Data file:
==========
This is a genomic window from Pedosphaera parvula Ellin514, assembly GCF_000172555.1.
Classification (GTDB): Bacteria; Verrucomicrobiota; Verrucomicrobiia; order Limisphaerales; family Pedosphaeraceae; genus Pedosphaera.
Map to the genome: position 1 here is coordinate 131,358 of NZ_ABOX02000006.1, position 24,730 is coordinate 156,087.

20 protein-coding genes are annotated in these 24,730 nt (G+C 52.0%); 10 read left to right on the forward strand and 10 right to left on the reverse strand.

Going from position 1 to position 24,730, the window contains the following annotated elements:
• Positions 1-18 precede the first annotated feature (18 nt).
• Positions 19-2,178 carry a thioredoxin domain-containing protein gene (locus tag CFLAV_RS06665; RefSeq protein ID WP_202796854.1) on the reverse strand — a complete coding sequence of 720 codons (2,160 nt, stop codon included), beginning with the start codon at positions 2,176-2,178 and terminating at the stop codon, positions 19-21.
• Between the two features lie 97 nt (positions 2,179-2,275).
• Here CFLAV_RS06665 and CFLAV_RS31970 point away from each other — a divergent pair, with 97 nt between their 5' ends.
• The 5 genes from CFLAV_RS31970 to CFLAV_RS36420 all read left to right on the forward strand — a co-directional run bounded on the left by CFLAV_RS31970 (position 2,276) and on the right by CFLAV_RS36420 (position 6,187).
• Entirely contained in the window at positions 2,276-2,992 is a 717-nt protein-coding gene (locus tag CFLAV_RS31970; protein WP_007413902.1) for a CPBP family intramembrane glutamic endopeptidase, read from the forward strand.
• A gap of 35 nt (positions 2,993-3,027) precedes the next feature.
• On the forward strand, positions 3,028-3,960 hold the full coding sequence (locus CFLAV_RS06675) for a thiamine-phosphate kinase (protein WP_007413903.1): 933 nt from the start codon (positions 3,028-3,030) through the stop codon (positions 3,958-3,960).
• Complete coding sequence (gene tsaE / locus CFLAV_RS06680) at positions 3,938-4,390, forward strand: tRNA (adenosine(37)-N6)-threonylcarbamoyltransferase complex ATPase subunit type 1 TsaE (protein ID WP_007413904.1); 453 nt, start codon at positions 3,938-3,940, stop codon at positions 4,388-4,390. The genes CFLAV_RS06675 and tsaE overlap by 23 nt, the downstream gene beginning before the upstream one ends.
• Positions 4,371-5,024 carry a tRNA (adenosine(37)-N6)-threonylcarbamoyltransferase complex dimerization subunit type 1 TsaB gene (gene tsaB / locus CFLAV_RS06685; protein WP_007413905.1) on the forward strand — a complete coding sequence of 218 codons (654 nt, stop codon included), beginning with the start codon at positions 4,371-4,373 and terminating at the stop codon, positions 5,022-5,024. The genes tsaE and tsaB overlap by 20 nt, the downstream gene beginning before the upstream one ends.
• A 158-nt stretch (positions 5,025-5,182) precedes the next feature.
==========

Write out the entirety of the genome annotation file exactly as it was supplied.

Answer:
This is a genomic window from Pedosphaera parvula Ellin514, assembly GCF_000172555.1.
Classification (GTDB): Bacteria; Verrucomicrobiota; Verrucomicrobiia; order Limisphaerales; family Pedosphaeraceae; genus Pedosphaera.
Map to the genome: position 1 here is coordinate 131,358 of NZ_ABOX02000006.1, position 24,730 is coordinate 156,087.

20 protein-coding genes are annotated in these 24,730 nt (G+C 52.0%); 10 read left to right on the forward strand and 10 right to left on the reverse strand.

Going from position 1 to position 24,730, the window contains the following annotated elements:
• Positions 1-18 precede the first annotated feature (18 nt).
• Positions 19-2,178 carry a thioredoxin domain-containing protein gene (locus tag CFLAV_RS06665; RefSeq protein ID WP_202796854.1) on the reverse strand — a complete coding sequence of 720 codons (2,160 nt, stop codon included), beginning with the start codon at positions 2,176-2,178 and terminating at the stop codon, positions 19-21.
• Between the two features lie 97 nt (positions 2,179-2,275).
• Here CFLAV_RS06665 and CFLAV_RS31970 point away from each other — a divergent pair, with 97 nt between their 5' ends.
• The 5 genes from CFLAV_RS31970 to CFLAV_RS36420 all read left to right on the forward strand — a co-directional run bounded on the left by CFLAV_RS31970 (position 2,276) and on the right by CFLAV_RS36420 (position 6,187).
• Entirely contained in the window at positions 2,276-2,992 is a 717-nt protein-coding gene (locus tag CFLAV_RS31970; protein WP_007413902.1) for a CPBP family intramembrane glutamic endopeptidase, read from the forward strand.
• A gap of 35 nt (positions 2,993-3,027) precedes the next feature.
• On the forward strand, positions 3,028-3,960 hold the full coding sequence (locus CFLAV_RS06675) for a thiamine-phosphate kinase (protein WP_007413903.1): 933 nt from the start codon (positions 3,028-3,030) through the stop codon (positions 3,958-3,960).
• Complete coding sequence (gene tsaE / locus CFLAV_RS06680) at positions 3,938-4,390, forward strand: tRNA (adenosine(37)-N6)-threonylcarbamoyltransferase complex ATPase subunit type 1 TsaE (protein ID WP_007413904.1); 453 nt, start codon at positions 3,938-3,940, stop codon at positions 4,388-4,390. The genes CFLAV_RS06675 and tsaE overlap by 23 nt, the downstream gene beginning before the upstream one ends.
• Positions 4,371-5,024 carry a tRNA (adenosine(37)-N6)-threonylcarbamoyltransferase complex dimerization subunit type 1 TsaB gene (gene tsaB / locus CFLAV_RS06685; protein WP_007413905.1) on the forward strand — a complete coding sequence of 218 codons (654 nt, stop codon included), beginning with the start codon at positions 4,371-4,373 and terminating at the stop codon, positions 5,022-5,024. The genes tsaE and tsaB overlap by 20 nt, the downstream gene beginning before the upstream one ends.
• A 158-nt stretch (positions 5,025-5,182) precedes the next feature.